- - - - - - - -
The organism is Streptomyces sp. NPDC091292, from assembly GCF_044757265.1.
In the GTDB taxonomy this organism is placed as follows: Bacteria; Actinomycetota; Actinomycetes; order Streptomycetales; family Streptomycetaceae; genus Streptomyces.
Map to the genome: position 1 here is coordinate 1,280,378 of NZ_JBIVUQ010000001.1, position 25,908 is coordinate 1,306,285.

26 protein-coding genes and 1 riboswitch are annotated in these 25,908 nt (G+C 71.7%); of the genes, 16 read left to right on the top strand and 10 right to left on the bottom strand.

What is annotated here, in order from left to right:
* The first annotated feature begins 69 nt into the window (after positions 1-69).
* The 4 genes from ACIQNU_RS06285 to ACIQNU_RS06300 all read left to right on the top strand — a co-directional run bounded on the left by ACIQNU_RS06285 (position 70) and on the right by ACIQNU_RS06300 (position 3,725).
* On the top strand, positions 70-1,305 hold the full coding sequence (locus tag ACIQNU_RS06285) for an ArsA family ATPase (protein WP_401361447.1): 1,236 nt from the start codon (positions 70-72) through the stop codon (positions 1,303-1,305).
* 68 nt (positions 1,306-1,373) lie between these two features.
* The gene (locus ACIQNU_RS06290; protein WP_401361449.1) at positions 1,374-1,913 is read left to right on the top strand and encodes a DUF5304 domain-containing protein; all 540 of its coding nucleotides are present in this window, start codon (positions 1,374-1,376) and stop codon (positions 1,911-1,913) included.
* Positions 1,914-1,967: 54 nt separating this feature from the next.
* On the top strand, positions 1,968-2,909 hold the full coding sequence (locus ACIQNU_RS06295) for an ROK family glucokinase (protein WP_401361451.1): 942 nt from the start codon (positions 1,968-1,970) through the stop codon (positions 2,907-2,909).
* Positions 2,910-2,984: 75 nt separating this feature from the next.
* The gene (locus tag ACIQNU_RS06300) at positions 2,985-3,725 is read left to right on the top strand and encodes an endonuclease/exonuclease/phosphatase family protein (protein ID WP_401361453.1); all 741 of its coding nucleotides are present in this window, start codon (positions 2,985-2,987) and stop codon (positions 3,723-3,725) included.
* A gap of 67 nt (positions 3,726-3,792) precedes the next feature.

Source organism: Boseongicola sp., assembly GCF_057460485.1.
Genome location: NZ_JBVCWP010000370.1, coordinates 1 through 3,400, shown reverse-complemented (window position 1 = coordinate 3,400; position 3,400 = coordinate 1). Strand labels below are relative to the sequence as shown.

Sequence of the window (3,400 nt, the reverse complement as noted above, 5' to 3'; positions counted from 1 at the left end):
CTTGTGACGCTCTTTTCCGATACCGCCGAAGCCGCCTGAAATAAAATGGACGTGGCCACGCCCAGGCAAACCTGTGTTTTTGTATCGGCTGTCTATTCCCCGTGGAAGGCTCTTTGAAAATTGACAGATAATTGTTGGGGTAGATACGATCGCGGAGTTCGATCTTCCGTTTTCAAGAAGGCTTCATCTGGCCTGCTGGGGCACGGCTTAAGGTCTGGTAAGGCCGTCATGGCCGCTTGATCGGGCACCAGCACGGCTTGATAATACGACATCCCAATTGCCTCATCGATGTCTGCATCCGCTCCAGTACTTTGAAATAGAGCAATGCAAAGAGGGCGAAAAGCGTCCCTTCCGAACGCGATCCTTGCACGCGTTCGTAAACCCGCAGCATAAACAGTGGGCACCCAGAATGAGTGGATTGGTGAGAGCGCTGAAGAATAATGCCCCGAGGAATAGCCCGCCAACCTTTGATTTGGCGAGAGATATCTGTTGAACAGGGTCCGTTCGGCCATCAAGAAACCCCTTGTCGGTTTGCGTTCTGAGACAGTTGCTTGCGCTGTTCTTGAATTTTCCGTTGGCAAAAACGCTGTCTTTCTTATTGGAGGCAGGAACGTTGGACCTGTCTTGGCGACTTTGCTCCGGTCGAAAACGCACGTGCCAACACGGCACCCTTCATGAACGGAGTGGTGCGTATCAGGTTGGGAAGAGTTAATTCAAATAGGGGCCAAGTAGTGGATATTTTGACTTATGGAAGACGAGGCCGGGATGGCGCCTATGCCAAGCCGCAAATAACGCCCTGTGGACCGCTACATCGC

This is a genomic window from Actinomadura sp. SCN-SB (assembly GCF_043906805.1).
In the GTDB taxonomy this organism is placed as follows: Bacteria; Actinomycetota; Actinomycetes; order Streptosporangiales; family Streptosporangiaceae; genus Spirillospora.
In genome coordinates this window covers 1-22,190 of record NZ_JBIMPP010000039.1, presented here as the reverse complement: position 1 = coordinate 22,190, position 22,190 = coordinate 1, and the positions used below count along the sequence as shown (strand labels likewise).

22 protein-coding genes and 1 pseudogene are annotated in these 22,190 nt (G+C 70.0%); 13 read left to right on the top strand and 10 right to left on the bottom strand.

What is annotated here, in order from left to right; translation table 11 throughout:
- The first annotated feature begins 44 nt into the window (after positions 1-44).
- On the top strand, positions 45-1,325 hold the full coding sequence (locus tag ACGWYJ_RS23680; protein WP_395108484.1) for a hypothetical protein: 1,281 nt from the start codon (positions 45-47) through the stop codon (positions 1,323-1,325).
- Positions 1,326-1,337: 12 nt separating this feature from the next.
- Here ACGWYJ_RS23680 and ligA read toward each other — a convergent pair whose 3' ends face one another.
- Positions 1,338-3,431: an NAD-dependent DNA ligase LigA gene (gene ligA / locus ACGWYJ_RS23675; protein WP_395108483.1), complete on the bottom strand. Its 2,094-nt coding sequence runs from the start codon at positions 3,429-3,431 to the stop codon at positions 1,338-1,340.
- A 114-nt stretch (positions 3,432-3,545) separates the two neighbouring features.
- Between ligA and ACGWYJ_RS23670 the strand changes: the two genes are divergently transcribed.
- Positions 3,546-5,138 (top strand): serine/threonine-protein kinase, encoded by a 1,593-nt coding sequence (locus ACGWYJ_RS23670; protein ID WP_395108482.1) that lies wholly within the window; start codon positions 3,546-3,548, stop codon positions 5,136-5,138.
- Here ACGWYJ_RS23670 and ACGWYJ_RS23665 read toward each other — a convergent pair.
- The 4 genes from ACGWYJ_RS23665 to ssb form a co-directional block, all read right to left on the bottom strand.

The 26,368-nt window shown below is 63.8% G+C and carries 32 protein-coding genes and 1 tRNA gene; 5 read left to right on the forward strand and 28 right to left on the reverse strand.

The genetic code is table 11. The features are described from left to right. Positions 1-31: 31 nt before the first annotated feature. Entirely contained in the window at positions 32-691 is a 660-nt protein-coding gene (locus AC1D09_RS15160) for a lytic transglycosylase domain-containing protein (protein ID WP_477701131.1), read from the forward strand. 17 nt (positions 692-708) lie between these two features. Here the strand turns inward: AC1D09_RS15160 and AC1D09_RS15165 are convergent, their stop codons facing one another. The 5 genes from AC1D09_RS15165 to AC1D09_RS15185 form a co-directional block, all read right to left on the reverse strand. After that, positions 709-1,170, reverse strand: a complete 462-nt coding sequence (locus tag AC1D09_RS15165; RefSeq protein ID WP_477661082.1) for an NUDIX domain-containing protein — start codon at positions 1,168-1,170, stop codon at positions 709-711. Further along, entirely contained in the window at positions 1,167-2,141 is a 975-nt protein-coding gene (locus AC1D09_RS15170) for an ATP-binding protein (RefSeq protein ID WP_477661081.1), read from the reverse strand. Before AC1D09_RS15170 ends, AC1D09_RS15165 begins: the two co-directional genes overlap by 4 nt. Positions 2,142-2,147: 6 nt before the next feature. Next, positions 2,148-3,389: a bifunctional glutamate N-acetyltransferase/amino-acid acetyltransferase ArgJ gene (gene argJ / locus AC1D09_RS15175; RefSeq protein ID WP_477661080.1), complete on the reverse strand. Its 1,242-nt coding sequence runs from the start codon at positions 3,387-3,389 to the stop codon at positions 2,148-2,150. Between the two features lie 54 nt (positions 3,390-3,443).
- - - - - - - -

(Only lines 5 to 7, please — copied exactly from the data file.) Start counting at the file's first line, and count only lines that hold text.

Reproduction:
What is annotated here, in order from left to right:
* The first annotated feature begins 69 nt into the window (after positions 1-69).
* The 4 genes from ACIQNU_RS06285 to ACIQNU_RS06300 all read left to right on the top strand — a co-directional run bounded on the left by ACIQNU_RS06285 (position 70) and on the right by ACIQNU_RS06300 (position 3,725).